Escalation of the Russia-Ukraine war is weighing on farmers’ minds as harvest quickly approaches. Those who follow markets are usually comfortable reading charts and tracking fundamentals but how many are comfortable trading on military strategy?
It’s pretty new territory for sure, says Ted Seifried of Zaner Ag Hedge, in the video below. The Black Sea grain movement deal is off the table right now, and there’s escalation of road, bridge, and perhaps even port and boat attacks in the region. Seifried says it’s possible the escalation subsides, but what if it continues?
One of the key issues is Russia wanting the ability to ship fertilizer in order to keep the grain corridor open, but allowing that is a political hot potato.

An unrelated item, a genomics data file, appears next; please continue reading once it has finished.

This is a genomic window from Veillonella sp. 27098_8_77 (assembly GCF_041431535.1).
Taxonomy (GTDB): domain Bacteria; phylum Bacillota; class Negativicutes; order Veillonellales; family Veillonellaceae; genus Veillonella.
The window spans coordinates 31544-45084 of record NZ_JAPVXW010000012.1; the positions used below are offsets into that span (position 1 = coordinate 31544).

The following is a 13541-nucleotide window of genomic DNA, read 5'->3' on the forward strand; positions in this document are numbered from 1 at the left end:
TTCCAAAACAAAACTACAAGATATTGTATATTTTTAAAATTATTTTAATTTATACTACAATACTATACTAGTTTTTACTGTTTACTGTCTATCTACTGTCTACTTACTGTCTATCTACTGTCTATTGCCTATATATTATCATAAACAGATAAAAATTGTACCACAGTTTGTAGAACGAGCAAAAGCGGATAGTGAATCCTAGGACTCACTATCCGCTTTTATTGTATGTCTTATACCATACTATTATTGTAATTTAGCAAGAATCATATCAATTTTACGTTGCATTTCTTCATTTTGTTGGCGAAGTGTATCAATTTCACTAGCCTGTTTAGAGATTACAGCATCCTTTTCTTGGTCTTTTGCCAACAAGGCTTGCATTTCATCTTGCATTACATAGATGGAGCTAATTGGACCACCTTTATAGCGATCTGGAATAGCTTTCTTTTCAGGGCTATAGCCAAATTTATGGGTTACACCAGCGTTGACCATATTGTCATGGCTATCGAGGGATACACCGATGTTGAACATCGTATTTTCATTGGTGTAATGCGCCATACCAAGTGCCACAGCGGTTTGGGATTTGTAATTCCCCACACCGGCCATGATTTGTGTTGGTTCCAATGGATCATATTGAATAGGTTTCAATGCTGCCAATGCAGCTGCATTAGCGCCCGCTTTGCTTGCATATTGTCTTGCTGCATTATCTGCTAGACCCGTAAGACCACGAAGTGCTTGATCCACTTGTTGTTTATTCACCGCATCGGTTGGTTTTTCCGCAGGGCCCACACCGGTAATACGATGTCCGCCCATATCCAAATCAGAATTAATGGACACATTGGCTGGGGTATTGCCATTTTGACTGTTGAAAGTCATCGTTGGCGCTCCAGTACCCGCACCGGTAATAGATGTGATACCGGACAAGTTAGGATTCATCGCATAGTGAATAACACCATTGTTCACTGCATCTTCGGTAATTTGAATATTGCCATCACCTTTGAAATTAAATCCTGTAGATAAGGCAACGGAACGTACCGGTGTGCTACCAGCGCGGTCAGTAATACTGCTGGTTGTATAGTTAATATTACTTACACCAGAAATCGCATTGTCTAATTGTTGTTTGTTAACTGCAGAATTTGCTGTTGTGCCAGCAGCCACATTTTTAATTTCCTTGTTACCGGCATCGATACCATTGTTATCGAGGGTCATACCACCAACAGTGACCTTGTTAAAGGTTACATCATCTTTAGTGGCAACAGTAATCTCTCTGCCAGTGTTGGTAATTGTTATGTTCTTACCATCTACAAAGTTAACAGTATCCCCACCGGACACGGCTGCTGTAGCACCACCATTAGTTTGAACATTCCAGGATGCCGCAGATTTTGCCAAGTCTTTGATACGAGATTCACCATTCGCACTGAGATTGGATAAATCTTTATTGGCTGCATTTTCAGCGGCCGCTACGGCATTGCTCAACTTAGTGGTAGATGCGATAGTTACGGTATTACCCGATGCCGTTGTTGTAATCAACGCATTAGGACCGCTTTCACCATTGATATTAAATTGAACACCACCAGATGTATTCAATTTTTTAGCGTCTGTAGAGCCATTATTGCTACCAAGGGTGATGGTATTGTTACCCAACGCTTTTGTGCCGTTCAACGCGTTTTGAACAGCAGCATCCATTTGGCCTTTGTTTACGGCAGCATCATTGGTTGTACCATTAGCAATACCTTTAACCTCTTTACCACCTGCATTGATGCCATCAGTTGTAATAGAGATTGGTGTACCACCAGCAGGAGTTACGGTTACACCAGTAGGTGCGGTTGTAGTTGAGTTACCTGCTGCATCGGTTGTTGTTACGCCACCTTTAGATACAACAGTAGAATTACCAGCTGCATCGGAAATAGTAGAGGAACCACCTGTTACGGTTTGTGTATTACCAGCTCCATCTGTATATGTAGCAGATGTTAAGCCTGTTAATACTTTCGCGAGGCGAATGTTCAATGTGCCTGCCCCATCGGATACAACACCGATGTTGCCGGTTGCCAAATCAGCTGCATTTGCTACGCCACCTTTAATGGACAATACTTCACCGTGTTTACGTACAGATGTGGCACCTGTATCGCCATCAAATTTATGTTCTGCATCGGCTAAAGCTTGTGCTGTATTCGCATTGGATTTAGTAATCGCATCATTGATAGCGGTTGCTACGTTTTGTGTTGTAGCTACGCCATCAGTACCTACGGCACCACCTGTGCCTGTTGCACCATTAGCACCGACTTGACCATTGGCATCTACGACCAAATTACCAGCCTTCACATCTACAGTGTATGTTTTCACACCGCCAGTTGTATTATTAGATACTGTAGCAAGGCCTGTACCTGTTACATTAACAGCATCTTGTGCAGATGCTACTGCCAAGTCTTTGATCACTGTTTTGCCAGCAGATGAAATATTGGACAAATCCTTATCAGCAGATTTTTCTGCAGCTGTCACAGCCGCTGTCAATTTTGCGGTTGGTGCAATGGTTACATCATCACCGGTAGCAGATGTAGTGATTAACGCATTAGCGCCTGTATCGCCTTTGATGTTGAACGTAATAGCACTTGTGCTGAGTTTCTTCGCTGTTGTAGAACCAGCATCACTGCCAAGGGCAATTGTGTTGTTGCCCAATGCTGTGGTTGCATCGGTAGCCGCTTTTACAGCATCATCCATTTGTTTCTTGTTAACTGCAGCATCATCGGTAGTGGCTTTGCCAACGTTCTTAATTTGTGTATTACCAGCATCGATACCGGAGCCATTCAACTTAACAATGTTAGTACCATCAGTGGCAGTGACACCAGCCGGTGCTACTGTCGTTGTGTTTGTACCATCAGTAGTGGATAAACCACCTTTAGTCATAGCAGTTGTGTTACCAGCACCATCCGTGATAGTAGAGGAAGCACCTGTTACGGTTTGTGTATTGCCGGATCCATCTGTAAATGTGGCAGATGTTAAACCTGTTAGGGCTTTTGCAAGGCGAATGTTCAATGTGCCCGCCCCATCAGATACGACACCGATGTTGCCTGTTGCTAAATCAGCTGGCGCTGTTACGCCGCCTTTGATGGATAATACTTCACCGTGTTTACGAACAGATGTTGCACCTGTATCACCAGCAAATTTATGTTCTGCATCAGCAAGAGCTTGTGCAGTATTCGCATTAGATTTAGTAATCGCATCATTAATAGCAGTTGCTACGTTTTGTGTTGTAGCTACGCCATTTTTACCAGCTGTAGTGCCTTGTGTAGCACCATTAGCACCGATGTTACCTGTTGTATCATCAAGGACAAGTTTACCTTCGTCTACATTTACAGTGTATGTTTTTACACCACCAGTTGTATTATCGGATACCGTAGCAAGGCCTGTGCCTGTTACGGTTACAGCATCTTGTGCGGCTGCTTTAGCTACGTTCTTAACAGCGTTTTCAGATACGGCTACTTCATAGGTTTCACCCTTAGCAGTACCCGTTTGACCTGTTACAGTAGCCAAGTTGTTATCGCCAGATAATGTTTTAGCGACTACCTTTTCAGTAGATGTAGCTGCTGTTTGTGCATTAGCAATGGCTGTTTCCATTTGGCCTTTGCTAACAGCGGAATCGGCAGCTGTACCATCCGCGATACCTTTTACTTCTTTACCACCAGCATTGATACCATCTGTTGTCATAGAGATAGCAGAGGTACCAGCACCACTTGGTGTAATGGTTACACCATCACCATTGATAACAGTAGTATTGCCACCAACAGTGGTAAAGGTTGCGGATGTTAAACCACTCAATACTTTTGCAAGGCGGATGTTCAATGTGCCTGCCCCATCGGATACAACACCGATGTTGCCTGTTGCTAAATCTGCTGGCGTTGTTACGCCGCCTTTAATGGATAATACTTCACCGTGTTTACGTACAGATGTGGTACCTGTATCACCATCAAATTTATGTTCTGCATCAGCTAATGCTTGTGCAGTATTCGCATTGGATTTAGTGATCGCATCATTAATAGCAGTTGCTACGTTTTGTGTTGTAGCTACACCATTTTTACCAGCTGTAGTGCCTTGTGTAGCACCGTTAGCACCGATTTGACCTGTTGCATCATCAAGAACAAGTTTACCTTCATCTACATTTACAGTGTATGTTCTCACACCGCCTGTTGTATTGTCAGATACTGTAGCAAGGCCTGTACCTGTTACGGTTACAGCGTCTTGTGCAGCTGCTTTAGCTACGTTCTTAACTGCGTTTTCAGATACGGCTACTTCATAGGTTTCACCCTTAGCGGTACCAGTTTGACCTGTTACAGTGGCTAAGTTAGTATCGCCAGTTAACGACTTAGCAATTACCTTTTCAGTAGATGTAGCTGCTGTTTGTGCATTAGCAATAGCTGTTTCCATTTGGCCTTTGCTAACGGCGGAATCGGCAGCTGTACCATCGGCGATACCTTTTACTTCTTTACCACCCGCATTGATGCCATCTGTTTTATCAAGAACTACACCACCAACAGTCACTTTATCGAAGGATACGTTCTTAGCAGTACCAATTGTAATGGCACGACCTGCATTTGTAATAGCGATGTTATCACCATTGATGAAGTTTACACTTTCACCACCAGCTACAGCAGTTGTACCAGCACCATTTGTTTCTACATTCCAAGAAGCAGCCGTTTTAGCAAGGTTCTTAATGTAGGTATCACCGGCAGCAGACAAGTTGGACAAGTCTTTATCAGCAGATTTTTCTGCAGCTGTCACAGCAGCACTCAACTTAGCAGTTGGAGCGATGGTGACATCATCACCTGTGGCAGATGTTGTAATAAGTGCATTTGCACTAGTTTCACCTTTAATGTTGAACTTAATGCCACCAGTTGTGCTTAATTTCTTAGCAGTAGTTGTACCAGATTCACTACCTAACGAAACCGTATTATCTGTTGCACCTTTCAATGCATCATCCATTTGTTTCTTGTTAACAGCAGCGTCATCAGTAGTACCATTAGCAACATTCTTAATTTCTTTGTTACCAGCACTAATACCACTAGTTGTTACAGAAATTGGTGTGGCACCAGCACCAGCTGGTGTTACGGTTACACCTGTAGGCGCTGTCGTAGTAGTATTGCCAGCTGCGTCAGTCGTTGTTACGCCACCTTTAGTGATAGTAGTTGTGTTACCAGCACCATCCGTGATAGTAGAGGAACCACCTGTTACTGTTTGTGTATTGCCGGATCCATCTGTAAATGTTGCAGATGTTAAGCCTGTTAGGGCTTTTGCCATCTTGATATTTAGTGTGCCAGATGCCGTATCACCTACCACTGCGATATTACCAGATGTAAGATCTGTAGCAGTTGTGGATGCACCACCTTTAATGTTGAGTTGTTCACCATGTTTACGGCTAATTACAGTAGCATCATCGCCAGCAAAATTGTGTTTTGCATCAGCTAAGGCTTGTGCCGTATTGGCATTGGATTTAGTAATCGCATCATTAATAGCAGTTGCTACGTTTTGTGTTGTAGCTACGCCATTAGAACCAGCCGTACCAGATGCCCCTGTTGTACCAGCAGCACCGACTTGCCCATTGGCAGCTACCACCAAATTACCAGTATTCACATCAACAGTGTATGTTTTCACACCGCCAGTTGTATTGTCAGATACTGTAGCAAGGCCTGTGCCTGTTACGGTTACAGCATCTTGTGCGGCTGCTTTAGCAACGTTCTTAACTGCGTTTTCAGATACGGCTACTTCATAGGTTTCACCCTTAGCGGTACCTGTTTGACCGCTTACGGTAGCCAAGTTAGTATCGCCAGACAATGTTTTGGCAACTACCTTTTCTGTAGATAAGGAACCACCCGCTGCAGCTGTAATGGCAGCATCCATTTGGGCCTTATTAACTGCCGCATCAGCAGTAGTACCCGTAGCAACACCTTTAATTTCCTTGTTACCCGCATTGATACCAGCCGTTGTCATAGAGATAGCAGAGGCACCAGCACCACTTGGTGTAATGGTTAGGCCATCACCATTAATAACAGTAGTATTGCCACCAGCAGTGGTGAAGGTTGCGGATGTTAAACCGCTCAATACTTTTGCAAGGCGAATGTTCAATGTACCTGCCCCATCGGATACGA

The big unknown, Seifried says, is whether or not the grain movement deal is resolved by new-crop corn harvest.
Then, there’s the weather market. Traders and farmers alike are more familiar with marketing in weather markets, however the current drought issue dragging down yields over a large swath of Canada and the U.S. is new territory for many.
“It’s a more complicated weather market than we’ve seen for some time,” Seifreid says. There’s tremendous dryness over a large area of the U.S. corn geography, and the extreme heat and dry has shifted slightly north to Canada. “It’s a huge question mark. Three weeks from now we’ll have a much better handle on both the soybean and corn crop.”
Soybean yields are made in August, but the supply margins are razor thin. Seifried says we could be heading to the tightest balance sheet in a time of tight balance sheets. But can we really entice new demand? Soybeans have a high floor for the next few weeks, but there’s no room for error, he says.